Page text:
A toxic tree, poison sumac (Toxicodendron vernix), rises above the Toxic Plants Garden in its striking Halloween colors. Photo: Jardin botanique de Montréal (Robert Mineau)
Here’s a bit of a Halloween theme: a garden of poisonous plants, a place where you might expect to find ghouls and goblins and miscreants of all sorts. There’s one at the Montreal Botanical Gardens, one of the world’s largest botanical gardens, with over 21,000 species.
The Toxic Plants Garden, started in 1940 under the guidance of the Garden’s first curator, Henry Teuscher, is fairly well hidden, in a little rectangular section with walls and a fence right next to the Medicinal Plants Garden … a logical choice, since so many poisonous plants are used for medicinal purposes (think of foxglove [Digitalis purpurea], source of the heart medication digitalis and the opium poppy [Papaver somniferum] from which morphine is derived). There are signs warning you the plants are poisonous.
The objective of the Toxic Plants Garden is above all to present visitors with a sample of native, naturalized or cultivated species that visitors are likely to encounter in a garden or in a natural environment. Some of these species can cause poisoning following accidental ingestion of part of the plant or eating the fruits. Others can cause skin reactions or respiratory allergies. So, don’t touch them or even breathe in their pollen! Scary!
There are some 40 poisonous plants in the Garden, including poison ivy (Toxicodendron radicans), water hemlock (Cicuta maculata) and poison sumac (Toxicodendron vernix).
Some are of historical interest. Who doesn’t know that Socrates was killed by ingesting a decoction of poison hemlock (Conium maculatum) in 399 BCE, for example? Others made waves more recently: only a few weeks ago (September 2020), there was a ricin scare when a mentally unstable Quebec woman mailed a ricin powder tainted letter to the White House in an attempt assassinate the American President Donald Trump.
Not Such a Frightening Visit
I’ve visited this garden many times and don’t find it at all lugubrious. Instead, it’s a charming little corner with some fascinating plants that you never see elsewhere. I mean, most botanical gardens would never think of growing poison ivy, yet it’s a highly attractive plant, with beautiful shiny leaves that change to spectacular fall colors.
If you’re an amateur botanist who wants to learn to identify some unusual plants, it’s also a great spot to do so. Where else will you find such a wide range of deadly, almost never grown plants in one place?
I enjoy looking at the venomous vegetation and trying to learn to recognize the individual plants, although I must admit that, to me, poison hemlock looks just like the sweet cecily (Myrrhis odorata) that I munch on all the time in my own garden. (Reminder to myself: if you find what looks like sweet Cecily in the wild, it’s best not to do a taste test.)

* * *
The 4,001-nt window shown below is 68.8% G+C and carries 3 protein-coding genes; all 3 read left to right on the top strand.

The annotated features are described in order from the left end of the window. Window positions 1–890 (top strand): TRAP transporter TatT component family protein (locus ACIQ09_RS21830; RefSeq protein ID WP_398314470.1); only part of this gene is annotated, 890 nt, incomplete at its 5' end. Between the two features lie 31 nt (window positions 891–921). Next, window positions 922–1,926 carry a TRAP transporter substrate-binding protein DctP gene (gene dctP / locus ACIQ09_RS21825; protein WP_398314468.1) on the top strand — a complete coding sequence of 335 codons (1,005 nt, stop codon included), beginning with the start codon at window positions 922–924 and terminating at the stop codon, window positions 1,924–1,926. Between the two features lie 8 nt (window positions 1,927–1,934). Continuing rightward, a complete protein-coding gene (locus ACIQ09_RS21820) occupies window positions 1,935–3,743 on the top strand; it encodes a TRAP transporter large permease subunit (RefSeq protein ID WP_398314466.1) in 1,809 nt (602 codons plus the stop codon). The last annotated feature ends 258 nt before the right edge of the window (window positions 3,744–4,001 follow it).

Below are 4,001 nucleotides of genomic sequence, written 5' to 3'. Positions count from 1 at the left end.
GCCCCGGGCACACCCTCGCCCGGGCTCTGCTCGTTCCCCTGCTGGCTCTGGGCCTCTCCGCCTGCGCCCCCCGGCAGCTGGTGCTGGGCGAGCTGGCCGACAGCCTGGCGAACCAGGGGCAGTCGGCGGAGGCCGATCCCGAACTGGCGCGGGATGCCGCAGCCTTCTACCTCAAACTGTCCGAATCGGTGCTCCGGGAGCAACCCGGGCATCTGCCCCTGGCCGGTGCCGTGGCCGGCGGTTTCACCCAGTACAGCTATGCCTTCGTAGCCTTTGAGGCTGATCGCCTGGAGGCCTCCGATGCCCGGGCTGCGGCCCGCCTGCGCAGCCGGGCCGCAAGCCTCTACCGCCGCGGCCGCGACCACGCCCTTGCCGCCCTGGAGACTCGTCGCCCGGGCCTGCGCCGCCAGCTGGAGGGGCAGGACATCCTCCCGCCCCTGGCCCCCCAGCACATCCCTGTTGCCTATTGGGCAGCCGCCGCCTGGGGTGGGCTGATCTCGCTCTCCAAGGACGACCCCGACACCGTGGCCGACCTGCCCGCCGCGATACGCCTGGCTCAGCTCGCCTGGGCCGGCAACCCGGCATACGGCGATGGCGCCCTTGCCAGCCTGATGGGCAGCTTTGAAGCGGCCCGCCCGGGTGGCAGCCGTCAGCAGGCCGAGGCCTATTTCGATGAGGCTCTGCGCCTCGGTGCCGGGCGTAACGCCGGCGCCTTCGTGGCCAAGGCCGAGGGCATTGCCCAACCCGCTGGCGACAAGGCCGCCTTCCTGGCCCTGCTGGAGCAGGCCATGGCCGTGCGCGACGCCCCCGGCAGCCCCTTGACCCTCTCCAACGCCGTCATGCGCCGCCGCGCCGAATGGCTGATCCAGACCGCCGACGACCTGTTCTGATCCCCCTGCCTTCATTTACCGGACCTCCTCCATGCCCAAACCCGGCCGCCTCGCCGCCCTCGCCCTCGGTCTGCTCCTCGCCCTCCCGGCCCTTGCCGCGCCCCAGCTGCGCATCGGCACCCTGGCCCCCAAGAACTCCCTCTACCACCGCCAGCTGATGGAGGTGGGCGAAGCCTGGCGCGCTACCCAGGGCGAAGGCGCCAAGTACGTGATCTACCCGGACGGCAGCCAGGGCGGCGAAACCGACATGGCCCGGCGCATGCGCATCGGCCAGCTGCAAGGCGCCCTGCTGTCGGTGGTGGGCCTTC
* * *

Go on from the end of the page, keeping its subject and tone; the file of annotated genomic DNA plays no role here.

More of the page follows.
It’s likewise a great place to take children. They find poisonous plants fascinating and will want to know all about just how the plants can kill. Supply as many gruesome details as you can: they’ll lap it up! I further recommend pretending to bite into an imaginary leaf, then clutching your throat, choking and falling to the ground as spasms take over your limbs and your eyes finally close in simulated death. They’ll love that! Of course, even as the visit titillates the morbid side of their nature, it teaches them not to put just any plant part in their mouth. And that’s a good thing!
Other Toxic Plants Gardens
The Toxic Garden at the Montreal Botanical Garden is not alone. There are others. Here are a few I know about:
The Poison Garden at England’s Alnwick Garden seems to get a lot more press than Montreal’s one and openly promotes its deadly denizens. It’s been called “the world’s most dangerous garden”: now, that ought to attract crowds! It’s a more recent garden, dating only to 1996, yet contains some 100 poisonous plants. I haven’t seen it, but I’d love to visit.
There is also a Poison Garden at Blarney Castle in Ireland, said to contain wolfsbane, mandrake, ricin, opium and cannabis, among other toxic plants. A warning sign says children must be accompanied by adults: a wise decision. It opened in 2010, the year after I lasted visited Blarney Castle, so I haven’t see this one either. (And no, I didn’t kiss the Blarney Stone!)
The Orto Botanico di Padova (Padua Botanical Garden) in northwestern Italy, not far from Venice, which I have visited, dates back to 1545 and is best known for being the world’s oldest botanical garden that is still in its original location. It’s a UNESCO World Heritage Site and fascinating to visit, with its 16th-century buildings and dense, circular, systematic planting. It’s mostly dedicated to medicinal plants (the original purpose of botanical gardens was to bring together medicinal plants from all over the world) and plants are placed according to which of the four “humours” they were felt to belong, an old concept based on ancient Greek medicinal theory. The poisonous plants garden is off to one side.
There may be other poisonous plant gardens. If so, let me know and I’ll share that information.
? Happy Halloween … but do skip those hemlock bonbons!